Public health messages about prostate cancer could hinder early detection efforts by placing a misleading focus on urinary symptoms, the scientists said.
Cambridge University researchers say “there is no evidence of a causal link between prostate cancer and prostate size or bothersome male urinary symptoms.”
However, many public health guidelines promote this link, with an increased need to urinate topping the list of prostate cancer symptoms provided on the NHS website.
In a review published in the journal BMC Medicine, Cambridge researchers argue that the “strong public perception” that male urinary symptoms are a key indicator of prostate cancer “could seriously hamper efforts to encourage early presentation.”
“If early detection rates are to improve, we ask for a loud and clear message that prostate cancer is a silent disease, especially in the treatable stages, and that men should come forward for testing whether or not they have symptoms,” the document states.
“This should be done in parallel with other ongoing efforts to raise awareness, including targeting men at higher risk due to racial ancestry or family history.”
Prostate cancer is the most common type of cancer in men.
According to Cancer Research UK, more than 52,000 men are diagnosed with prostate cancer every year and there are more than 12,000 deaths.
More than three-quarters (78%) of men diagnosed with the disease survive for more than 10 years, but this percentage has barely changed over the past decade in the UK, mainly as the disease is detected at a relatively late stage.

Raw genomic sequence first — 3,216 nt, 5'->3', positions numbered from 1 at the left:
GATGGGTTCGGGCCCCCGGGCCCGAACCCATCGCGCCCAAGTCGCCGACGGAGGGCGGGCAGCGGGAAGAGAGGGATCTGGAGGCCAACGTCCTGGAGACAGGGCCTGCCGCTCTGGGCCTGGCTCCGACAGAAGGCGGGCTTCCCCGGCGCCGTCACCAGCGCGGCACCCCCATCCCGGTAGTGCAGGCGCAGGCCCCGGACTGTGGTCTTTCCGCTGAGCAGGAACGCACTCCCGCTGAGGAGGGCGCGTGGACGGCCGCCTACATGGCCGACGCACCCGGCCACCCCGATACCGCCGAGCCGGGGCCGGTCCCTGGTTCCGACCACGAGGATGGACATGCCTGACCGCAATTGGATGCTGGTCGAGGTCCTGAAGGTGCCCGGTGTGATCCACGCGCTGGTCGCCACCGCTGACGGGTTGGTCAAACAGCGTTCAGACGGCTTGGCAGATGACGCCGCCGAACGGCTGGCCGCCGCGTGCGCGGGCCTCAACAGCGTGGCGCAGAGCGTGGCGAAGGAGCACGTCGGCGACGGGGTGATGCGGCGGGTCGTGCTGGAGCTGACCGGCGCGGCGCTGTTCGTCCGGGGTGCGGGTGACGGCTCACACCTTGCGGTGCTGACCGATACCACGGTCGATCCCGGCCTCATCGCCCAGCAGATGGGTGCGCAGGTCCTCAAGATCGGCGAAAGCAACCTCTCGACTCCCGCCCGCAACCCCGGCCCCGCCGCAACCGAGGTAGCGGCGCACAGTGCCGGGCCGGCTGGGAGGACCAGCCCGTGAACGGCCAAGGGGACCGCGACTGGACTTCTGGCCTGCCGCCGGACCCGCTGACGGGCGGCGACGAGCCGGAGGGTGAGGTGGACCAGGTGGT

In England, for example, nearly half of all prostate cancers are detected at stage three of four (stage four is the last stage).
Vincent Gnanapragasam, Professor of Urology at Cambridge University, said: “When most people think about prostate cancer symptoms, they think about problems with peeing or needing to pee more frequently, particularly at night. .
“This misperception has lasted for decades, despite very little evidence, and potentially prevents us from collecting cases at an early stage.”
Prostate enlargement can cause urinary problems often included in public health messages, but evidence suggests this is rarely due to prostate malignancies, according to the researchers.
Rather, research suggests that the prostate is smaller in prostate cancer cases.
‘We urgently need to recognize that information currently being provided to the public risks giving men a false sense of security if they have no urinary symptoms,’ said Professor Gnanapragasam.
“We must emphasize that prostate cancer can be a silent or asymptomatic disease, particularly in its treatable stages.
“Waiting for urinary symptoms can mean missing the opportunity to contract the disease when it is curable.
“Men shouldn’t be afraid to talk to their GP about getting tested and the value of a PSA test, especially if they have a history of prostate cancer in their family or have other risk factors such as being blacks or mixed blacks ethnicity “.